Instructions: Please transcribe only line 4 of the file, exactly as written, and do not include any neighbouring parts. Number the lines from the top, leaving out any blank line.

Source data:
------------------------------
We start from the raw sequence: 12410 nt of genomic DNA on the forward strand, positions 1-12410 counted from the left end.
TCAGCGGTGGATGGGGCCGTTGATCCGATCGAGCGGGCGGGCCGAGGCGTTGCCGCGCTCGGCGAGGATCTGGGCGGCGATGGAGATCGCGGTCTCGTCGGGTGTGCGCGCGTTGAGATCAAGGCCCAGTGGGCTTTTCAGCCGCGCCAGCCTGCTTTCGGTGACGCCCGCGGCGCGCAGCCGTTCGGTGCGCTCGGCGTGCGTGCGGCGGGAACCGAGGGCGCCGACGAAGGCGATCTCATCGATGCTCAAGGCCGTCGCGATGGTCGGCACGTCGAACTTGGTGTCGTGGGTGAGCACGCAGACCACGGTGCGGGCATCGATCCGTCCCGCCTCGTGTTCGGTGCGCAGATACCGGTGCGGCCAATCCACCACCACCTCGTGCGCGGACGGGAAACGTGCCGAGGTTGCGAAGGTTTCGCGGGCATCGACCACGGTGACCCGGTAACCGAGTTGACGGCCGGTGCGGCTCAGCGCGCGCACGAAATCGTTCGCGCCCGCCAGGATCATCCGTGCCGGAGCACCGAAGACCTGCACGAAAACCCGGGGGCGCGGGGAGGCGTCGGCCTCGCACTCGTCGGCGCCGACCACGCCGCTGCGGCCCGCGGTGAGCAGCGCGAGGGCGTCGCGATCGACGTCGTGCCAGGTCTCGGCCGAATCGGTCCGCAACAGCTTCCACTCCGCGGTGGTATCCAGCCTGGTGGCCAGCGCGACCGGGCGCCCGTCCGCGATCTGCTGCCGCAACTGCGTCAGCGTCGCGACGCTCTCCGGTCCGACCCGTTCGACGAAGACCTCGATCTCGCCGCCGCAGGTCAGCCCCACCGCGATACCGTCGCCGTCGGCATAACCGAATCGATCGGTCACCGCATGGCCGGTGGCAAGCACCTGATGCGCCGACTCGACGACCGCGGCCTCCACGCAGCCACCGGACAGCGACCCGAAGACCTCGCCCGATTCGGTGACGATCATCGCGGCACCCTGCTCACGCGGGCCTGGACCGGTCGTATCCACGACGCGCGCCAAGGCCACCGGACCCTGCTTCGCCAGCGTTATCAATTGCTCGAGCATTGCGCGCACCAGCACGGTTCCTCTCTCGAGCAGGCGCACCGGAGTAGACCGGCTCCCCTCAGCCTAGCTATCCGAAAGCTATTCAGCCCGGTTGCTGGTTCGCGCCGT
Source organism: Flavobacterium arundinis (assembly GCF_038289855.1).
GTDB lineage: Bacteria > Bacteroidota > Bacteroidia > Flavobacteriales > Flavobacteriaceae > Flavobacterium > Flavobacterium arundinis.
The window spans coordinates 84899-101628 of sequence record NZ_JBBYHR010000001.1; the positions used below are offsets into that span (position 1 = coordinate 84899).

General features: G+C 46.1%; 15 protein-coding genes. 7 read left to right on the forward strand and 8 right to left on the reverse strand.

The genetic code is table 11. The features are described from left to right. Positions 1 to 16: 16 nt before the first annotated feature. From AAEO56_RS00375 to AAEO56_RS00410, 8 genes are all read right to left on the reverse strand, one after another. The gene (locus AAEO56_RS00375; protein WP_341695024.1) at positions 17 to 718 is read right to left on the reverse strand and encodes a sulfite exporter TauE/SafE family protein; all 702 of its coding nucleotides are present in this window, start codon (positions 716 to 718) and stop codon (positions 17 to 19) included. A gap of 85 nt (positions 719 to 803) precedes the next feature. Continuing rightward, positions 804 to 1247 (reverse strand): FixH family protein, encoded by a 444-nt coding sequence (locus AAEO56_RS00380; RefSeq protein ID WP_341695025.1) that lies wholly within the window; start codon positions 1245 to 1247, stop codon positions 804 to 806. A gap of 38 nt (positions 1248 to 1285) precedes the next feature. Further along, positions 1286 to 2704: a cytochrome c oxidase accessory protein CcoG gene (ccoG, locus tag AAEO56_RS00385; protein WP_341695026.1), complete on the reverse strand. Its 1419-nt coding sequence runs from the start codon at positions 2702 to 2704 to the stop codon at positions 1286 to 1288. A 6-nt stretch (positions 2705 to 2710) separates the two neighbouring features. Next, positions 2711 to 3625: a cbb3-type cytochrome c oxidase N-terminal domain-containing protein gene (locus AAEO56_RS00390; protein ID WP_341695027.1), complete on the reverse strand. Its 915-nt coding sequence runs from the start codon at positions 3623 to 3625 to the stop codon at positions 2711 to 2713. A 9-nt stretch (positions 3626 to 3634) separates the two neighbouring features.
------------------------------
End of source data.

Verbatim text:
GTDB lineage: Bacteria > Bacteroidota > Bacteroidia > Flavobacteriales > Flavobacteriaceae > Flavobacterium > Flavobacterium arundinis.